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‘We are ready to return to Myanmar only if our civic rights are ensured’

Rohingya refugee children carry supplies through Balukhali refugee camp near Cox's Bazar, Bangladesh, October 23, 2017 (Photo: Reuters)

By Tarek Mahmud
November 24, 2017

According to a statement of Press Information Department (PID), the government has already registered more than 600,000 Rohingyas, to help ease the repatriation process.

It has been three months since the recent refugee crisis started in Bangladesh, as an unprecedented number of displaced Rohingyas began a mass exodus from northern Rakhine state, following a campaign of terror perpetrated by the Myanmar Army.

To get an in-depth view of the current state of the refugee crisis, a Dhaka Tribune correspondent visited the Rohingya camps located in Ukhiya and Teknaf upazilas of Cox’s Bazar district.

More than a hundred Rohingya men and women, who fled Myanmar after August 25 this year, were asked their opinion about returning to their homeland.

A majority of the refugees stated that they are ready to go home only if the Myanmar government ensures their basic human rights and ethnic identity.

Kalimuddin, 30, who left his home village in Maungdaw Township day after Eid-ul-Azha [August 27], became emotional while describing the life he had in Myanmar.

“I took my wife and five children, and fled the oppression of Myanmar army and Moghs. We made a life here at Jamtoli Camp but we miss our homeland dearly,” he said.

Kalimuddin firmly added that Myanmar is his country and he wants to go back but the Rohingya people’s civic rights must be ensured first.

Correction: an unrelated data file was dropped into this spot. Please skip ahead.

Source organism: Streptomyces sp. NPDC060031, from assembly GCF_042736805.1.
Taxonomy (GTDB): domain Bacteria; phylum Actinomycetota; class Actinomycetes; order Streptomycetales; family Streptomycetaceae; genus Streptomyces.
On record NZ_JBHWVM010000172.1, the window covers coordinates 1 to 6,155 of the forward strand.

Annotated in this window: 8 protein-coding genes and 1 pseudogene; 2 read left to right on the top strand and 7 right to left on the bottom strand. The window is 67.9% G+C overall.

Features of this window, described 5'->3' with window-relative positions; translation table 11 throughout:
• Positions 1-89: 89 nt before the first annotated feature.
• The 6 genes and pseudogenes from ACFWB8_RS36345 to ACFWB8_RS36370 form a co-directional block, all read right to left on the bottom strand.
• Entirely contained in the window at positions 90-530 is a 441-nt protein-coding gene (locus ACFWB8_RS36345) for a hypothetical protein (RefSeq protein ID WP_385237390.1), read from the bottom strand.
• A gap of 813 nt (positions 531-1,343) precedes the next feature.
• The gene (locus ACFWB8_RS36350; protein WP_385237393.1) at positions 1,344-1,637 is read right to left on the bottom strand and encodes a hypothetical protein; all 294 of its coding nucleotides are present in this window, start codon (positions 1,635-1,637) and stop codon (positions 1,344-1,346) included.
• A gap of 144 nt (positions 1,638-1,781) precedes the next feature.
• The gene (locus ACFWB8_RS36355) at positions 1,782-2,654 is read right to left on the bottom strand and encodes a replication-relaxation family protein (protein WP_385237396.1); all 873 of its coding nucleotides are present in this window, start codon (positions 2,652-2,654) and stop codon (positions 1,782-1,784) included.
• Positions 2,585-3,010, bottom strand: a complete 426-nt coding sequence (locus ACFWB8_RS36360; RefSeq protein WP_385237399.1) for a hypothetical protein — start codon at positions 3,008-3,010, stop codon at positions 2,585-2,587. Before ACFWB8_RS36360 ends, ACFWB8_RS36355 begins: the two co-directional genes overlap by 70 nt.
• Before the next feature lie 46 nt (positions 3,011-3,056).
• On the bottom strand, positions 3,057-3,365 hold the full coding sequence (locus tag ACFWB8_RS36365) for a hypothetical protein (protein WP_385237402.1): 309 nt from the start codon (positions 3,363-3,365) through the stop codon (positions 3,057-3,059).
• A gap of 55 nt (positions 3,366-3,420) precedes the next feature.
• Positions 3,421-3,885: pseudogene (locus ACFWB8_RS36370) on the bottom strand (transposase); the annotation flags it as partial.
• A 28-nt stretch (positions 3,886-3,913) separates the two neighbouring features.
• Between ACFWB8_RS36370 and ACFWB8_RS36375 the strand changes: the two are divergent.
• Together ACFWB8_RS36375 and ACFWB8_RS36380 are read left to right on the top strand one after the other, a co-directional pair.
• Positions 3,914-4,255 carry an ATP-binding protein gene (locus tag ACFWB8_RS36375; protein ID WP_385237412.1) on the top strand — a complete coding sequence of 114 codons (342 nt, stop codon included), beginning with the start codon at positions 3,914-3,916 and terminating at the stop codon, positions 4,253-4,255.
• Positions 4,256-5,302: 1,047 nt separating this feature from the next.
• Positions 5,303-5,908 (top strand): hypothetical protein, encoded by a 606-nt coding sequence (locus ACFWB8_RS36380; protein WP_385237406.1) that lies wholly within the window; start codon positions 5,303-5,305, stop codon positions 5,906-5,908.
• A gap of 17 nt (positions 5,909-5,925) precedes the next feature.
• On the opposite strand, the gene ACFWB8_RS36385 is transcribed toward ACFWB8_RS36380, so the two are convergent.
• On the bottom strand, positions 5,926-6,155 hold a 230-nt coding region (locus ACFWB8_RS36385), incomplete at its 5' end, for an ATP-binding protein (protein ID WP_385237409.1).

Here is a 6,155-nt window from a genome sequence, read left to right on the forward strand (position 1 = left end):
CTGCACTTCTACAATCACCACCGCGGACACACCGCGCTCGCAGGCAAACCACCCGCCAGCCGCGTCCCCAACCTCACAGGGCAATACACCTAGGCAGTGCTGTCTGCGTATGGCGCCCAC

Mohib Ullah, a sexagenarian hailing from Chindiprang area of Buthidaung, said: “Bangladesh is not our country and we are Rohingya not Bangali. We are Myanmar nationals and we have the right live in Rakhine despite Myanmar government’s repeated claims that we do not belong there.

“We just want to preserve our ethnic identity and our rights,” he added.

Anwar Hossain, who arrived in the camp from Bolibazar area under Maungdaw Township, echoed the same.

“If our Hukumat [government] agrees to accept us as Myanmar nationals and allow us to preserve our identities as Rohingya, then I will begin my journey back immediately, and will not seek compensation for the damages caused in the recent violence,” Anwar, who claimed to be a landlord in his locality, told the Dhaka Tribune.

Most of the youths living in the Kutupalong Rohingya camp also expressed their wish to return home.

However, Babul Miah, 55, who fled from Buthidaung’s Sherangdaung area following the unrest, is a bit pessimistic about the whole situation.

“We demand that our government recognize us as Myanmar nationals. Once we achieve this, obtaining other civic rights would be a bit easier,” he said.

The teenagers living in the camp, hailing mostly from Kinisi area of Buthidaung, said they are happy because they get food and shelter here, but they feel homesick and are eagerly waiting to return home.

According to the Refugee Relief and Repatriation Commission, more than 631,500 displaced Rohingya entered Bangladesh in between August 25 and November 24 following the recent spate of violence in northern Rakhine state.

United Nations High Commissioner for Refugees (UNHCR) Senior Emergency Coordinator Louise Aubin, leading the current emergency response in Cox’s Bazar, recently stated that Myanmar is still torturing the Rohingya people.

According to Aubin, this is one of the major reasons for the continuing refugee influx in Bangladesh.

Human Rights Watch, on the basis of satellite images, revealed that at least 288 villages were partially or completely burned in northern Rakhine State since August 25.

The Rohingya are one of the most persecuted minorities in the world. Myanmar does not recognize the Rohingya as citizens and forces them to live in camps under apartheid-like conditions.

Even before the recent influx began, several thousands of Rohingyas were already living in Bangladesh since 1991.

According to a statement of Press Information Department (PID), the government has already registered more than 600,000 Rohingyas, to help ease the repatriation process.

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